“Miss Hillary called us ‘deplorable,’ ” the woman in the red T-shirt said. “So I got my ‘deplorable’ on.”

The Henry County Elections Office had a line out the door yesterday for the opening of advance voting.

Athens-Clarke County voters were lined up outside when workers arrived to open the polls there.

“I knew it was going to be busy,” said Cora Wright, the county’s interim elections supervisor. The elections office has been fielding calls for the past month from people wanting to know when early voting started, Wright said, but even so, the volume of first-day early voting clearly was a surprise to her and the rest of the elections office staff.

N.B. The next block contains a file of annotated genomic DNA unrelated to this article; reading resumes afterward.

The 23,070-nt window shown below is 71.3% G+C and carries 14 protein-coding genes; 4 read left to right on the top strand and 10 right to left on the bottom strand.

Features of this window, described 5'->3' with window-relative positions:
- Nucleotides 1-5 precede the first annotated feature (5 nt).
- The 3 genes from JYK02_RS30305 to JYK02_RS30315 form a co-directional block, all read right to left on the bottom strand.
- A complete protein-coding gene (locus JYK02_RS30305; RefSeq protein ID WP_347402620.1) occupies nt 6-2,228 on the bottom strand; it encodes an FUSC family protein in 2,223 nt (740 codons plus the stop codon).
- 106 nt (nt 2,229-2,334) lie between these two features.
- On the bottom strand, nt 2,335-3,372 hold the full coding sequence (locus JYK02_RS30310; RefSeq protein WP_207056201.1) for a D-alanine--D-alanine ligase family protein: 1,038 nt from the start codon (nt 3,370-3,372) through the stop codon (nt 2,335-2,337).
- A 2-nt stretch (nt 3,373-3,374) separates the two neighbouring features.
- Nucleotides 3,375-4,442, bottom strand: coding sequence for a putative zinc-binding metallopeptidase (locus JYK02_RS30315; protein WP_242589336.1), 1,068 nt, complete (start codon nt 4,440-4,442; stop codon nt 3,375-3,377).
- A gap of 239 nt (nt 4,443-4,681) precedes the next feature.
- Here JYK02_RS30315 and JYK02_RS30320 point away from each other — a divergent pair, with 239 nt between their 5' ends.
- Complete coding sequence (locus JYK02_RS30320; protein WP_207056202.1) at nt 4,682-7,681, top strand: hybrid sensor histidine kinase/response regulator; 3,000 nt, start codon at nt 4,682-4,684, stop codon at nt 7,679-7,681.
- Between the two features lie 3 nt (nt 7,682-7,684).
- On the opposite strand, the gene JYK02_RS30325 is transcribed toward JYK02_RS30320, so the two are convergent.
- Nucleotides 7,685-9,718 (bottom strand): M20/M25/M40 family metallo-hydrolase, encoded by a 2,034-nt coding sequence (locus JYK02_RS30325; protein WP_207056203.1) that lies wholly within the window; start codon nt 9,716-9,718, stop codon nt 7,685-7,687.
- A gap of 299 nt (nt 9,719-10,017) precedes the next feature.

Elections personnel began arriving at the elections office at 155 E. Washington St. at 7 a.m., an hour before they opened to accept the first voters, and already there was a line at the door, Wright said. Soon after the office opened, the line stretched several dozen yards up Washington Street, nearly to the College Avenue intersection, and elections personnel were handing out sample ballots to waiting voters, in hopes of speeding up the voting process.

Sunshine and relatively mild temperatures helped make the wait tolerable, and Wright was pleased that the crowd remained even-tempered as elections personnel had to limit the elections office to five voters at a time, keeping the dozens of other voters waiting on the wide sidewalk along Washington Street.

Richmond County voters will decide whether to extend the one-cent E-SPLOST sales tax for schools.